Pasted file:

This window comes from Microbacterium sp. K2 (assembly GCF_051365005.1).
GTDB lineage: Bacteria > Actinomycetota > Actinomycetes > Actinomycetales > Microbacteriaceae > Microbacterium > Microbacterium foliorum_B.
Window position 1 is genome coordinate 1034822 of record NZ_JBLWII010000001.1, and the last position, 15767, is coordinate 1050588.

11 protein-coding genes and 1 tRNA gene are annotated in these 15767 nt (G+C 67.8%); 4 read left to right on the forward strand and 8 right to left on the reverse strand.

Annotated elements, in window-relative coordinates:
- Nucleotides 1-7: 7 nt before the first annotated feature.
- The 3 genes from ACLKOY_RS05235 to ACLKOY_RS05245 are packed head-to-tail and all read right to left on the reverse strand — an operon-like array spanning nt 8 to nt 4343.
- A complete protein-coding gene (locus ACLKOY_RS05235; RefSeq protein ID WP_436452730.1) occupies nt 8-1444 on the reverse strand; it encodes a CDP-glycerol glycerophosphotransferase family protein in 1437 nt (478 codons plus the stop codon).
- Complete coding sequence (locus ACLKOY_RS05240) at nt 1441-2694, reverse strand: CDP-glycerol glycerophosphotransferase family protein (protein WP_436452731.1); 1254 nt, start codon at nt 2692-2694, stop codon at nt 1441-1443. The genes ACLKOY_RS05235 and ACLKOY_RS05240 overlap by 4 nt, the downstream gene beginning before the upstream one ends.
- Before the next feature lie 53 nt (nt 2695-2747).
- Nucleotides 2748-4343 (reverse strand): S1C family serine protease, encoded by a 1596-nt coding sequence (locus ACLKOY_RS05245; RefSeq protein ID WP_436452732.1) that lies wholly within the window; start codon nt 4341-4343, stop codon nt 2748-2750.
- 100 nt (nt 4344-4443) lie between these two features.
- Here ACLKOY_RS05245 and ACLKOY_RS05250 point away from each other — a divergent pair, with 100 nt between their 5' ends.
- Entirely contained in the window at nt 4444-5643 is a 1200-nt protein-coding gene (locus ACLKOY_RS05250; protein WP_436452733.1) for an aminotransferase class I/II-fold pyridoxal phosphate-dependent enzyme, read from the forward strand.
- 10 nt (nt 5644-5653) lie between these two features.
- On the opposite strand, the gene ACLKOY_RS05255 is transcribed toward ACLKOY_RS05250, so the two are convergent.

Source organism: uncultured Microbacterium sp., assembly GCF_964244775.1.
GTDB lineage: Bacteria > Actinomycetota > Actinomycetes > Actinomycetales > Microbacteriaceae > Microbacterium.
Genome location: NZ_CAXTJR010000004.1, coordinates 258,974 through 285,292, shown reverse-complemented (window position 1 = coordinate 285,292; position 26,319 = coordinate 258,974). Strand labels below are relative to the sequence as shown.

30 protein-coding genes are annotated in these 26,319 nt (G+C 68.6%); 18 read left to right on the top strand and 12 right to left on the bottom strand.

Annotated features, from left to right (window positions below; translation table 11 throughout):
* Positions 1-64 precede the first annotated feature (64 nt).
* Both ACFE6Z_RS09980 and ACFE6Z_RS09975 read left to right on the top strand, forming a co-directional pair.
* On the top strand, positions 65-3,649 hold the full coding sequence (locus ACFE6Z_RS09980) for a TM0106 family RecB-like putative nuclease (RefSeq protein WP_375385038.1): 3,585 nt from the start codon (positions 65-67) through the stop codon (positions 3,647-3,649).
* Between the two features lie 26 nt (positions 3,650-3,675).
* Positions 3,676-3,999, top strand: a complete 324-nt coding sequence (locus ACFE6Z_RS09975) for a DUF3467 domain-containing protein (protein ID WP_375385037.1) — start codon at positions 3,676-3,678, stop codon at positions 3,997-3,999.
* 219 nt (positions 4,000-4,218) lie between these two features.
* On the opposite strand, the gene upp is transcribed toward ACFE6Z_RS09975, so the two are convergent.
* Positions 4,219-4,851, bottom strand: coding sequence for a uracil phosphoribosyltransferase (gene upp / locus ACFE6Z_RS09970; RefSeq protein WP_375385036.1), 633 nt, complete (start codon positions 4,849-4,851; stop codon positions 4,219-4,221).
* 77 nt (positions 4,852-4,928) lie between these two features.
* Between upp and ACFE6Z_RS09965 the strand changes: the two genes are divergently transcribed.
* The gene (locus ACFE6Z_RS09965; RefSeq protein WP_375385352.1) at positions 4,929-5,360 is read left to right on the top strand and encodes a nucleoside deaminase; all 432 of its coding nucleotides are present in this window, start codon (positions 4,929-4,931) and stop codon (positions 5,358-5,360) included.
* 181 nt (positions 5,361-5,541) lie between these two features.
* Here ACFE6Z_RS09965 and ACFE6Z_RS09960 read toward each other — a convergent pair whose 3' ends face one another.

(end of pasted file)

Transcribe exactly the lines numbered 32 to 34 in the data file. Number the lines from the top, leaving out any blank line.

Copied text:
* The gene (locus ACFE6Z_RS09965; RefSeq protein WP_375385352.1) at positions 4,929-5,360 is read left to right on the top strand and encodes a nucleoside deaminase; all 432 of its coding nucleotides are present in this window, start codon (positions 4,929-4,931) and stop codon (positions 5,358-5,360) included.
* 181 nt (positions 5,361-5,541) lie between these two features.
* Here ACFE6Z_RS09965 and ACFE6Z_RS09960 read toward each other — a convergent pair whose 3' ends face one another.